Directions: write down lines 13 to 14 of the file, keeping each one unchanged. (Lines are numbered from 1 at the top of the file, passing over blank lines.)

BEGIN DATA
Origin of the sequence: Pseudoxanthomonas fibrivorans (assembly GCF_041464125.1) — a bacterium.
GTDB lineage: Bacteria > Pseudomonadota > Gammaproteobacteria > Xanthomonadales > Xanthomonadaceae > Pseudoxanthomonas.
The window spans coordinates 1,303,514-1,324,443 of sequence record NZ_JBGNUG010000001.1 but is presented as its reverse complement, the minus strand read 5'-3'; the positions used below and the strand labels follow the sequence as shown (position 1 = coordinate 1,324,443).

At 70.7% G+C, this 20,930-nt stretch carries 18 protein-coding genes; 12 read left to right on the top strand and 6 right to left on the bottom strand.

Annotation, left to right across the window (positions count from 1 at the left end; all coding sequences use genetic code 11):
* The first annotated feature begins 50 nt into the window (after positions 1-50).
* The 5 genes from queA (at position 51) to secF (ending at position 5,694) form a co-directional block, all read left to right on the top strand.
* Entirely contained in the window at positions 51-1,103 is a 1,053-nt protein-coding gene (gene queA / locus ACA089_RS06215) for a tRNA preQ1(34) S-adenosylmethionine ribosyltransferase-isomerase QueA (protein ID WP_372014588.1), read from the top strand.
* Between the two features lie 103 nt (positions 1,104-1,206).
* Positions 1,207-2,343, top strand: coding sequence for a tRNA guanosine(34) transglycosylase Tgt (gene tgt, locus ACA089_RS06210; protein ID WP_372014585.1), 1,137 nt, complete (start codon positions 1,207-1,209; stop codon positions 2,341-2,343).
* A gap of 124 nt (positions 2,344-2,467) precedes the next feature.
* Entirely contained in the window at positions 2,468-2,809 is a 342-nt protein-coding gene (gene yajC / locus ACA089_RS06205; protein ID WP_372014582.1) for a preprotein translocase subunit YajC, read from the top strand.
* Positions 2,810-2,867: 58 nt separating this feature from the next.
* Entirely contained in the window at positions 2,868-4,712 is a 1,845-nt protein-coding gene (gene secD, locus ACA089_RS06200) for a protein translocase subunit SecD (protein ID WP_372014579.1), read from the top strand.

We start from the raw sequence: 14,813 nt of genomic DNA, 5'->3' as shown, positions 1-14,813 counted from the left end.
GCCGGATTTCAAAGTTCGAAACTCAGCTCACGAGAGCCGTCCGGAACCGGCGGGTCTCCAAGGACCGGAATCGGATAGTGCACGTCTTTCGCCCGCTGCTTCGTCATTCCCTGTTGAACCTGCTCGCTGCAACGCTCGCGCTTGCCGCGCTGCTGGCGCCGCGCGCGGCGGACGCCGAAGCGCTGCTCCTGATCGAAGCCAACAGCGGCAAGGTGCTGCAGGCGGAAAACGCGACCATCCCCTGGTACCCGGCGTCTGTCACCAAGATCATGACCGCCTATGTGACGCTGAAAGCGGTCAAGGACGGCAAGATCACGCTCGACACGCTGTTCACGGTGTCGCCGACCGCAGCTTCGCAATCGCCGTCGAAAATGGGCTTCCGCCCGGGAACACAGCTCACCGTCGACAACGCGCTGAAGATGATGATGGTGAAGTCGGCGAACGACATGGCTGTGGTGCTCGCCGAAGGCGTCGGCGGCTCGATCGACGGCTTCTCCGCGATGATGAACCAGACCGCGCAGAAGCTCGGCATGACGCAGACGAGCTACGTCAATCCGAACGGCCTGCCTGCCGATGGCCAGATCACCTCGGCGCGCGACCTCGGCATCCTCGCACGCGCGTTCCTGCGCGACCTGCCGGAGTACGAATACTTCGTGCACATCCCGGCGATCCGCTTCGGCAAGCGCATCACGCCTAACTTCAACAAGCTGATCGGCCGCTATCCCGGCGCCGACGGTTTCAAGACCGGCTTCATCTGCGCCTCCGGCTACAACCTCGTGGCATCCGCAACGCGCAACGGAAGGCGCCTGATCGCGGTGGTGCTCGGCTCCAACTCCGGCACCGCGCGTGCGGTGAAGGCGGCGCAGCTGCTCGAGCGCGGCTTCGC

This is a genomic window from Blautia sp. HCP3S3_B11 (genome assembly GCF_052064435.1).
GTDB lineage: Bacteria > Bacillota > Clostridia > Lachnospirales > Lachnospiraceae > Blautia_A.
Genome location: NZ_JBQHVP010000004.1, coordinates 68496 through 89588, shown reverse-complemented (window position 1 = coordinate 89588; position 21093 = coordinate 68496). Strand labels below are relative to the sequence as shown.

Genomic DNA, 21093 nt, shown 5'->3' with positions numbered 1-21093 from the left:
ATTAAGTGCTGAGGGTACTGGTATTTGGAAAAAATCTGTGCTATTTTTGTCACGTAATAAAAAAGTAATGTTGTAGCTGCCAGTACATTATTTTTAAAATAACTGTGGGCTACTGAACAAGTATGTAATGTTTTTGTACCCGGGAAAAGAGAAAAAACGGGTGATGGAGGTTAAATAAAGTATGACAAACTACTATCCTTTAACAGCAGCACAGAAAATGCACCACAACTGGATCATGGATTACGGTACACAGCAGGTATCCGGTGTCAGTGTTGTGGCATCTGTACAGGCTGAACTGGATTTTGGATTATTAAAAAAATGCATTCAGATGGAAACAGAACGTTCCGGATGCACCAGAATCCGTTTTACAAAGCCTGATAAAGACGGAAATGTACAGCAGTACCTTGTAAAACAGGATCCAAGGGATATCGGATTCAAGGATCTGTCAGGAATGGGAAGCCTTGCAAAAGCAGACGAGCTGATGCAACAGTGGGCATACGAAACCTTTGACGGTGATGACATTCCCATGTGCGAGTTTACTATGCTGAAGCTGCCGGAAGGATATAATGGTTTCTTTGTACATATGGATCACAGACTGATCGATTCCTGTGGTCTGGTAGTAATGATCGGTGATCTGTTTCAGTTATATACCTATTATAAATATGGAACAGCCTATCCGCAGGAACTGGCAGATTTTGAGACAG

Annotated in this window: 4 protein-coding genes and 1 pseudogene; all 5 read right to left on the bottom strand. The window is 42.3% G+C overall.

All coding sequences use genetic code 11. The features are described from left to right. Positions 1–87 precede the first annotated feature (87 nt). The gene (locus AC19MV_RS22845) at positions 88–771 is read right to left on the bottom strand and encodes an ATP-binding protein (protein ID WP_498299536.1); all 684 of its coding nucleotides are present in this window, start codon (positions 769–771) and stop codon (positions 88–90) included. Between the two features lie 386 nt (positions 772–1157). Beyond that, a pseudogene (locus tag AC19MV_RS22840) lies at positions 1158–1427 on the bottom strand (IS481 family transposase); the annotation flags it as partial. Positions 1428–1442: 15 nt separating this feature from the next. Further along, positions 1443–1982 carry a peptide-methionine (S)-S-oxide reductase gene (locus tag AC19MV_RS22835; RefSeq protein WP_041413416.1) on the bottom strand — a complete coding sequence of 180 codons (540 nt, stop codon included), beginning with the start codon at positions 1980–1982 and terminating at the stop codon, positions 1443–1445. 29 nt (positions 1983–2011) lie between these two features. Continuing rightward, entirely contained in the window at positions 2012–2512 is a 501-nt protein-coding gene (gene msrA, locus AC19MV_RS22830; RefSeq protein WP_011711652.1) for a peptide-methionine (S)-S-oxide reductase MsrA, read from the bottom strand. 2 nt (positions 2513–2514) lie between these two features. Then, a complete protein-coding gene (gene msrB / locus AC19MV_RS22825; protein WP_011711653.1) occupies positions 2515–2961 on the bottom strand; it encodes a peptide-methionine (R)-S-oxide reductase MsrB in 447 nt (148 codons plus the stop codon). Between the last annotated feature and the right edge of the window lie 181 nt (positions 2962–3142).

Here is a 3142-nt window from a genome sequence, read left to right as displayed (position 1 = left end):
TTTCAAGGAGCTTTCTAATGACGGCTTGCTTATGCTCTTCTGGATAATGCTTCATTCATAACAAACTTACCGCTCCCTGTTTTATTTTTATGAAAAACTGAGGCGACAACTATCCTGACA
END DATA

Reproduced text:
* Positions 2,810-2,867: 58 nt separating this feature from the next.
* Entirely contained in the window at positions 2,868-4,712 is a 1,845-nt protein-coding gene (gene secD, locus ACA089_RS06200) for a protein translocase subunit SecD (protein ID WP_372014579.1), read from the top strand.